I do have a balcony and it was intended to be used for growing things in those hanging-off style containers. I was thinking more herbs or perhaps strawberries (I can pull the stems up if desired). It's north facing, which is apparently significant, but I don't think it gets direct sunlight during the day (I'm never around to really watch it).

                      M.

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                      • #12
                        We have a little bit of space, but I have a black thumb. This year, I'm trying to fill in the quarter round (again) to keep the neighbor's cat from shitting in it. Western exposure, so strong late day sun. Thinking onions, cacti, rosemary, and basil. I'll also restart the aloe the winter before last killed and maybe replant the pecan tree.
                        Life is not a journey to the grave with the intention of arriving safely in a pretty and well preserved body, but rather to skid in broadside, thoroughly used up, totally worn out, steak in one hand, chocolate in the other, yelling "Holy F***, What a Ride!"
                        My Latest Journal

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                        • #13
                          I started containers last weekend ... herbs, tomatos, and peppers ... and a watermelon. We'll see. I live in the desert and I have no soil to speak of, hence the containers. I am historically not lucky with plants (translation: I neglect them) but I read Tomatoland over the winter and I'm determined to grow my own. It's warm enough I can probably go all year round.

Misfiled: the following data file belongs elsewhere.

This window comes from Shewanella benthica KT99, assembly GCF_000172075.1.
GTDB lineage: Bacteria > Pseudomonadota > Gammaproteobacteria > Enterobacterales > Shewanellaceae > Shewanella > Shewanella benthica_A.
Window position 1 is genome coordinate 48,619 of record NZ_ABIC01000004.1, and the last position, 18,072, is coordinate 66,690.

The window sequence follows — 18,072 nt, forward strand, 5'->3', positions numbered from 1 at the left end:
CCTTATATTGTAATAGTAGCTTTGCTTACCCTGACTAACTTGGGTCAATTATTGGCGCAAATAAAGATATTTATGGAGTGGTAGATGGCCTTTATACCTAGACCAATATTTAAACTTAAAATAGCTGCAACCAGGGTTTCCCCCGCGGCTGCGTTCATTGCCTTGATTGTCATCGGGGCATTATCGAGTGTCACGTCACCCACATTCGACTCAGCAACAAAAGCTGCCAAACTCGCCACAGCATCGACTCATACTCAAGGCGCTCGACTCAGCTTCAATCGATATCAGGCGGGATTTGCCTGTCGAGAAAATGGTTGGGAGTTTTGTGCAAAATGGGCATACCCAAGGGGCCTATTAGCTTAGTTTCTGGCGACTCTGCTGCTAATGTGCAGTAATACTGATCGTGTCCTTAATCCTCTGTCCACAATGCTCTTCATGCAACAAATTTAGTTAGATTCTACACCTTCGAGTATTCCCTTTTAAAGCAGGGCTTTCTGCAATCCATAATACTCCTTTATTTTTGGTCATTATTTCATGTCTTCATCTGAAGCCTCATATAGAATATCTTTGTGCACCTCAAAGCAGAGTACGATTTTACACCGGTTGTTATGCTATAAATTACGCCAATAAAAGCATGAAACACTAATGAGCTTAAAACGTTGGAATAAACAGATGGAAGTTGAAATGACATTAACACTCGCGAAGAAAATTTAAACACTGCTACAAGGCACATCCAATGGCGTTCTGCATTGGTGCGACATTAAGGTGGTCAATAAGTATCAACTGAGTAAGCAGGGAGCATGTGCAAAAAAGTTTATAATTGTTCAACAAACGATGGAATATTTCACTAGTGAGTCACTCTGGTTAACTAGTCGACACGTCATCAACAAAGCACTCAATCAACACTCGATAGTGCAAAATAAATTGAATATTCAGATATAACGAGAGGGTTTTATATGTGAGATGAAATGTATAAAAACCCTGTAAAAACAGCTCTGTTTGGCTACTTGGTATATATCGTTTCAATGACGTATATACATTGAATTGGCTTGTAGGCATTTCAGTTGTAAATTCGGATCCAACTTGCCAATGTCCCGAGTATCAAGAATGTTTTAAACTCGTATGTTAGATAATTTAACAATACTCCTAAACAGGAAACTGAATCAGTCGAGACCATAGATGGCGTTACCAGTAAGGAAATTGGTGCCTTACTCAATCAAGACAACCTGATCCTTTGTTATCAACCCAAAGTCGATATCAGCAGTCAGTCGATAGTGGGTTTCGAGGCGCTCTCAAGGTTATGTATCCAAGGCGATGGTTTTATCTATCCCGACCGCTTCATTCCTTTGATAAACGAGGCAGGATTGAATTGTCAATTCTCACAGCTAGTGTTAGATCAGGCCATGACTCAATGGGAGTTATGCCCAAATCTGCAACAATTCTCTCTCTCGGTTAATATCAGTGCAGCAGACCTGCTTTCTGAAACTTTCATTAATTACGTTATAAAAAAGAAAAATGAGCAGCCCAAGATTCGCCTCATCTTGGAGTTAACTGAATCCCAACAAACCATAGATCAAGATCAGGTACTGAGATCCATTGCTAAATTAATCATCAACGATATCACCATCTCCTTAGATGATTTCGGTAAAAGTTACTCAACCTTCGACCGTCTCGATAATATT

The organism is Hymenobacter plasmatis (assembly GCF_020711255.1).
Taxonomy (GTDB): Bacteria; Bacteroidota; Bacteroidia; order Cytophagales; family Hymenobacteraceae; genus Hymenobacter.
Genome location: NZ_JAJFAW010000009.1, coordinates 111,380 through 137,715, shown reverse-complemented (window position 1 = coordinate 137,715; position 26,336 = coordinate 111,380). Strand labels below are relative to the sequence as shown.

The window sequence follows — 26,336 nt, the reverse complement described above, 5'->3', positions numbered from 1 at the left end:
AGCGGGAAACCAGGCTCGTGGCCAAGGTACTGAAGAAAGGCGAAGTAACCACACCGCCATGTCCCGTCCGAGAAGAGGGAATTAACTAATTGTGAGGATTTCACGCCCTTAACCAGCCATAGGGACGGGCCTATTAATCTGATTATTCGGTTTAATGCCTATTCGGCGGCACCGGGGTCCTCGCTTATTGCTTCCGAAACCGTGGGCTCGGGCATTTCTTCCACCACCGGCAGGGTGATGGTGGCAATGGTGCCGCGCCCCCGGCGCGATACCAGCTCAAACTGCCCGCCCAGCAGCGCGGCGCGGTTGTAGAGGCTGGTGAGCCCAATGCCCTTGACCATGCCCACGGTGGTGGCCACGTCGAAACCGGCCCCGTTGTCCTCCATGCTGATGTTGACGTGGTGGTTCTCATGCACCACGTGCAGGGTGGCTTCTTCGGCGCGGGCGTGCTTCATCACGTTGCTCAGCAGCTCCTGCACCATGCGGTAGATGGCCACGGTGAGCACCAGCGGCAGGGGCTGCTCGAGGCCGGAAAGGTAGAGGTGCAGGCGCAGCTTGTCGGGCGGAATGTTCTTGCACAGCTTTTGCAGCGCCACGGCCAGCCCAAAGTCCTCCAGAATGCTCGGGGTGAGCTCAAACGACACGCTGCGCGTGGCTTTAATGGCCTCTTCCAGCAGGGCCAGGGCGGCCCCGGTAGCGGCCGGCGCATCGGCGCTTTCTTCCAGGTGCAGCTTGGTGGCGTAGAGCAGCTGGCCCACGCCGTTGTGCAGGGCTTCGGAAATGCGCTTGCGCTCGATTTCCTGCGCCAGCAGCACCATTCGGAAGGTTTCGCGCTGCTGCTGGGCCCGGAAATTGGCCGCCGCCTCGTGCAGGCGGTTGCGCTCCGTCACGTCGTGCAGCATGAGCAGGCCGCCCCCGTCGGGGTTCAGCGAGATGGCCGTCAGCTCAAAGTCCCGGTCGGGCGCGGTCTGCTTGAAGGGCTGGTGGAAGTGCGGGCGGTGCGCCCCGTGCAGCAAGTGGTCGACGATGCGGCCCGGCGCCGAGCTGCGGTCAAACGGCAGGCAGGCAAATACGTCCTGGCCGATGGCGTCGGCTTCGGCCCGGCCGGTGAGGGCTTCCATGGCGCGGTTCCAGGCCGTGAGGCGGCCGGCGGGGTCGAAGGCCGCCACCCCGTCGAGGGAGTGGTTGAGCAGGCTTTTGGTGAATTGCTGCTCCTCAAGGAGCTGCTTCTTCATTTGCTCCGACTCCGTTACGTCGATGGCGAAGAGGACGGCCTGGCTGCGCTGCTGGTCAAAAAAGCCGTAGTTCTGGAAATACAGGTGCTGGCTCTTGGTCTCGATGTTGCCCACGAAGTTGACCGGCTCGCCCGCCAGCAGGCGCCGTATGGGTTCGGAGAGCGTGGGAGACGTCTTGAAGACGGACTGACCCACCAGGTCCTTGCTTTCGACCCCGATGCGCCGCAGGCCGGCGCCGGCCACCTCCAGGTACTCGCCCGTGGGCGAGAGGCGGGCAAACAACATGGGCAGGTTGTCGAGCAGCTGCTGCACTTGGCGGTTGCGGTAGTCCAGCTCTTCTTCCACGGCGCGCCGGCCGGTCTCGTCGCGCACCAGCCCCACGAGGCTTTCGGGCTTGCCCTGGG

Lettuce scares me for some reason. I think it's because I'm afraid I'll have too much and I don't love salads.

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                          • #14
                            I'm going to try chard in containers. I've only had the grocery store type, which is fully mature leaves. These are rather gritty.

                            I'm also thinking strawberries would be good for hanging pots, though I'm sure the neighborhood kids would get to them before long.

                            It would be nice if I could grow some berries. Years ago living with my parents we had excessive amounts of raspberries in our yard (right next to the rabbit hutch, so I know some of the manure ran into it during rains). Out down a hill were blackberries, and naturally in between we had black raspberries.

                            Interesting thing to note: Raspberries, blackberries and especially blackraspberries seem to be cocaine to mosquitoes. Those three places always were thickest with them.

                            M.

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                            • #15
                              Love gardening!
                              I'll be planting various types of cucumbers and probably 2 cherry tomatoes. Not sure what else though.
                              Trying to convince my husband to make a smaller garden area for me so I can plant smaller things like herbs, radish and whatever else.
                              DD born August 2012
                              TTC #2
                              SW: 1/20/14- 212.4
                              CW: 2/21/14- 202.6 (9.8 loss)
                              Goal: Short term, get below 200 and get pregnant. Long term, get to 120-130
                              Mini goal, get in to a size 12.

                              My boring uneventful journal for your viewing pleasure